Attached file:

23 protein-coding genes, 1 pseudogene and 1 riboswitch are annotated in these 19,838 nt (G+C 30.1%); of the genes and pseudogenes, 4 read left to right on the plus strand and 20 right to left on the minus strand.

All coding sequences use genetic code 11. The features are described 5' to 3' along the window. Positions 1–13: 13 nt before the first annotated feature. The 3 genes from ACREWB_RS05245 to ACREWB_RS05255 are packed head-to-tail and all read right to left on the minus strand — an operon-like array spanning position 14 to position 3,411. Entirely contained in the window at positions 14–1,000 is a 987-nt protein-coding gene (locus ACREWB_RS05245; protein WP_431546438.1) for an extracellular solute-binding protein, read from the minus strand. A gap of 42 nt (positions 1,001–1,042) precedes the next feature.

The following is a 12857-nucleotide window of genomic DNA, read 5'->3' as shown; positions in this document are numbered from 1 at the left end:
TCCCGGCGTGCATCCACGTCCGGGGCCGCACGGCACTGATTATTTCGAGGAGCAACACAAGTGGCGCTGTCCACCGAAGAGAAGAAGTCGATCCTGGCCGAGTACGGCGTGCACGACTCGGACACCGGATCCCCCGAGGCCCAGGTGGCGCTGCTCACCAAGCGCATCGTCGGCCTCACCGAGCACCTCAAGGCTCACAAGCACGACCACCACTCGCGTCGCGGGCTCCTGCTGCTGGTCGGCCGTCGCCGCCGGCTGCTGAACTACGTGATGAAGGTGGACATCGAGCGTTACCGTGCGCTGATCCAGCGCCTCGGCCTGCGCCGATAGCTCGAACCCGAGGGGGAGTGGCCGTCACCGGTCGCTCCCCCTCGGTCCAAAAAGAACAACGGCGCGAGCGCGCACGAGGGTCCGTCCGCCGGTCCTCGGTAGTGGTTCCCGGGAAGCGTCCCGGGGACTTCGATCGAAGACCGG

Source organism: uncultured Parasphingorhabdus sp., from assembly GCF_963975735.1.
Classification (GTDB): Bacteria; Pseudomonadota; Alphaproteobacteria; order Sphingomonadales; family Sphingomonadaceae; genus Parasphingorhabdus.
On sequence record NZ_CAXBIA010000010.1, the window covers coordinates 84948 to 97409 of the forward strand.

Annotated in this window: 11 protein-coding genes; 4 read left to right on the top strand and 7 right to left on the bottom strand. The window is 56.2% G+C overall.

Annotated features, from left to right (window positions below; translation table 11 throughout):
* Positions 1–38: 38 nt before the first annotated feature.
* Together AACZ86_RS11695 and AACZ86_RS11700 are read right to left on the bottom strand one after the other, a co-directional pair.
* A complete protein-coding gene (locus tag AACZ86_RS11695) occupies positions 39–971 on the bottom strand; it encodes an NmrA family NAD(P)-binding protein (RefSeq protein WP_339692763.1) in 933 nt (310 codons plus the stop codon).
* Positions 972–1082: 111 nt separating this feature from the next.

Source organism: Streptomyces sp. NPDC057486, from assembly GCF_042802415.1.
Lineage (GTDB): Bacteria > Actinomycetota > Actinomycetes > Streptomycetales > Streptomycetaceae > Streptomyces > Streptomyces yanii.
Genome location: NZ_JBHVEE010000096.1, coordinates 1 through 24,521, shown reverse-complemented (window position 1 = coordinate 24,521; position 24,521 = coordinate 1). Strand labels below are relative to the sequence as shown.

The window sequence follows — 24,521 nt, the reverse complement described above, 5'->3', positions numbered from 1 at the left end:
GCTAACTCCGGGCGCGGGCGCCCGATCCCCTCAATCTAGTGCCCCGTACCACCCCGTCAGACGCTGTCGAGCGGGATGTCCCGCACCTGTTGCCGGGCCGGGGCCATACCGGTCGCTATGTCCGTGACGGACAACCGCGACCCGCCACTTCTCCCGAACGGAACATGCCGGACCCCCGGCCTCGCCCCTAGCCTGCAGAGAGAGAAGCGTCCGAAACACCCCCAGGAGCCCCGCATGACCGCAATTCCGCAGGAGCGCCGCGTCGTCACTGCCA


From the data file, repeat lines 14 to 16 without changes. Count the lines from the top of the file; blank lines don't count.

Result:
Source organism: Streptomyces sp. NPDC057486, from assembly GCF_042802415.1.
Lineage (GTDB): Bacteria > Actinomycetota > Actinomycetes > Streptomycetales > Streptomycetaceae > Streptomyces > Streptomyces yanii.
Genome location: NZ_JBHVEE010000096.1, coordinates 1 through 24,521, shown reverse-complemented (window position 1 = coordinate 24,521; position 24,521 = coordinate 1). Strand labels below are relative to the sequence as shown.